The cat command is pretty useful for reading, creating, and concatenating files. While the tac command also works similarly to the cat command, which outputs the last line first.
|Description||Cat and Tac command|
|Root or Sudo Privileges||Maybe|
|Host System and Architecture||Ubuntu 22.10 (x64)|
|OS Compatibility||Ubuntu, Manjaro, Fedora, etc.|
Reading a File
Define the path of the text file, and the cat command will output the content.
$ cat myfile.txt
Creating a File
Create a blank new file using the cat command with the redirection symbol.
myfile.txt” exists in the present directory, the above command will remove its content.
$ cat > myfile.txt #OR $ cat /dev/null > myfile.txt
Creating a File Without Removing Old Content
The following command will create a new file if it’s not exists or hold the content if file already present in the directory without removing any content.
$ cat >> myfile.txt #OR $ cat /dev/null >> myfile.txt
Reading Multiple Files
You can specify as many files as you want to read using the cat command, separating each with a space.
$ cat file1.txt file2.txt
Reading All Files in the Directory Sharing Similar Extensions
If you have a directory with a bunch of files with the “
.txt” extension, you can easily read all of the files’ content using the following command:
$ cat *.txt
Redirect Output to a New File
If you want to save the output of two or more files into a new file, use the following command.
newfile.txt” is already present in the current directory, then new content will be appended.
$ cat file1.txt file2.txt >> newfile.txt
Redirect Output of All Files in Directory to New File
If you are present in a directory with a bunch of “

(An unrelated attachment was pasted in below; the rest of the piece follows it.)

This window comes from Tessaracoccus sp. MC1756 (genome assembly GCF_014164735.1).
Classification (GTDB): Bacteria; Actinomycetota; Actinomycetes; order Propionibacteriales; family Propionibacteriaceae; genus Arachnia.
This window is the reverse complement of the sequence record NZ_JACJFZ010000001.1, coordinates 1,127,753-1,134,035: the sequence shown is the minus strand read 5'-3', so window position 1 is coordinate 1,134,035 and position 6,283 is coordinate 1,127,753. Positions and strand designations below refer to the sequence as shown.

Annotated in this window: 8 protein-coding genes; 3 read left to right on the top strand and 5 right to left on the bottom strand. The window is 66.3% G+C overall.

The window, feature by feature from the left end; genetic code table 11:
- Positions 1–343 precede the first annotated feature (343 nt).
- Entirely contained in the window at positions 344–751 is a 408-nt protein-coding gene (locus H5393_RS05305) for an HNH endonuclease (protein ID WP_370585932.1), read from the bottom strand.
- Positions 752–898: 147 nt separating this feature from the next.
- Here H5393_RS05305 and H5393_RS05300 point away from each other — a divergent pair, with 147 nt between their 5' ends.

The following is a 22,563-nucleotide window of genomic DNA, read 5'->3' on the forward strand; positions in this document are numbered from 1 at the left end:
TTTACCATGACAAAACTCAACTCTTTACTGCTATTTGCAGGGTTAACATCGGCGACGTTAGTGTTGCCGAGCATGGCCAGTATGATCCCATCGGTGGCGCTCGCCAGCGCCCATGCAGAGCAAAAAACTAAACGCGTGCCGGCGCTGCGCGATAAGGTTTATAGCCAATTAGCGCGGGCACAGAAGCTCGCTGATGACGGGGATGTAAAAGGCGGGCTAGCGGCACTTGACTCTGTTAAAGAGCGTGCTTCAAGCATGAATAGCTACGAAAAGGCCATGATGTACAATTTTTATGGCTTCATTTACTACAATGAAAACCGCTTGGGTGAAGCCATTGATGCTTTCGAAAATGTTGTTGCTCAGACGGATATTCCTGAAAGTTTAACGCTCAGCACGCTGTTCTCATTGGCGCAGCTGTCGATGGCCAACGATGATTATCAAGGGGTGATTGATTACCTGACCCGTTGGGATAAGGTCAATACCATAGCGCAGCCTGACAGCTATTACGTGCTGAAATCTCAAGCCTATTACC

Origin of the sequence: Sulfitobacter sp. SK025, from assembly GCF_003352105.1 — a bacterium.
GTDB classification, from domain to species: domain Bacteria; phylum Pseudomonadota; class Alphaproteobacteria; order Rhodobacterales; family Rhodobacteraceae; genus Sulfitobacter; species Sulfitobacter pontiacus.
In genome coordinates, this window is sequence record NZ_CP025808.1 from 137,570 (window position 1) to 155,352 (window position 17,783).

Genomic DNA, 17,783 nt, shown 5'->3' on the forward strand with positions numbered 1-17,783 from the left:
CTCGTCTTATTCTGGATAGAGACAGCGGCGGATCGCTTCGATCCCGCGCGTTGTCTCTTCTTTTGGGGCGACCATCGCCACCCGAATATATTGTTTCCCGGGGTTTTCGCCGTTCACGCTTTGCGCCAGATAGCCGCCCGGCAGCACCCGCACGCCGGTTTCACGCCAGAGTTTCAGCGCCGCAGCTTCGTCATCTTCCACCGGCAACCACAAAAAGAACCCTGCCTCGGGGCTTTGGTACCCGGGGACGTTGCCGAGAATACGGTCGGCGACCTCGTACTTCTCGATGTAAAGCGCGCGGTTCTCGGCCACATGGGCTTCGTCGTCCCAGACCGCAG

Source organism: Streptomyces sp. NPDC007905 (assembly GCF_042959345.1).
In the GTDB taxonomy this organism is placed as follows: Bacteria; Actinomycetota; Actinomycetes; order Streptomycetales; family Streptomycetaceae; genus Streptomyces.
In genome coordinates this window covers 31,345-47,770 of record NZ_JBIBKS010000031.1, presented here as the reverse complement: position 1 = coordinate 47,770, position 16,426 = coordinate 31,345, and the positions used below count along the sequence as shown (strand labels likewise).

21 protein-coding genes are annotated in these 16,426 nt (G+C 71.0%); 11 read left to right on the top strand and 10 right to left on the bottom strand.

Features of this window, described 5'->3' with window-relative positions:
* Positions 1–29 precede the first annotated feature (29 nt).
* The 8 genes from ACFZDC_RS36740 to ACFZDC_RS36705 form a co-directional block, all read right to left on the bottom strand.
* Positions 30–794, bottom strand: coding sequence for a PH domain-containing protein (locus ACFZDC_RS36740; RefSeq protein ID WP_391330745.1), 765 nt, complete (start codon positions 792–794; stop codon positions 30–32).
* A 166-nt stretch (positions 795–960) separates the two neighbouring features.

.txt” files and want to output all files to a new file, use the following command.
newfile.txt” already exists in the present directory, then new content will be appended.
$ cat *.txt >> newfile.txt
Remove Multiple Spaces
Configuration or programming files contain multiple repeated blank lines that make them larger and more difficult to read, which can be easily replaced with one blank line using the following command.
$ cat -s file.txt
Using More and Less Options
If your file is too large to read, use the more or less options to display the single screen content of the file by going down one page at a time using the down arrow key.
$ cat file.txt | more $ cat file.txt | less
Print the Line Number in the File
You can easily get the line number in front of each line, making it easier to find lines in a file, using the following command.
$ cat -n file.txt
Print $ at the End of the Line
Large lines in file make it difficult to find the end of the line, which can be easily spotted by placing “
$” at the end of each line using the “
$ cat -e file.txt
Sorting File Content
If you have numbers in a file arranged in random order, you can easily sort them from ascending to descending using the following command.
$ cat file.txt | sort
Print the File Content in Reverse Order
If you have a sorted number or want to read the last line first, use the “
tac” command instead of the “
cat” command as shown.
$ tac file.txt
That’s all for now. If you have any more examples, do let us know in the comment section.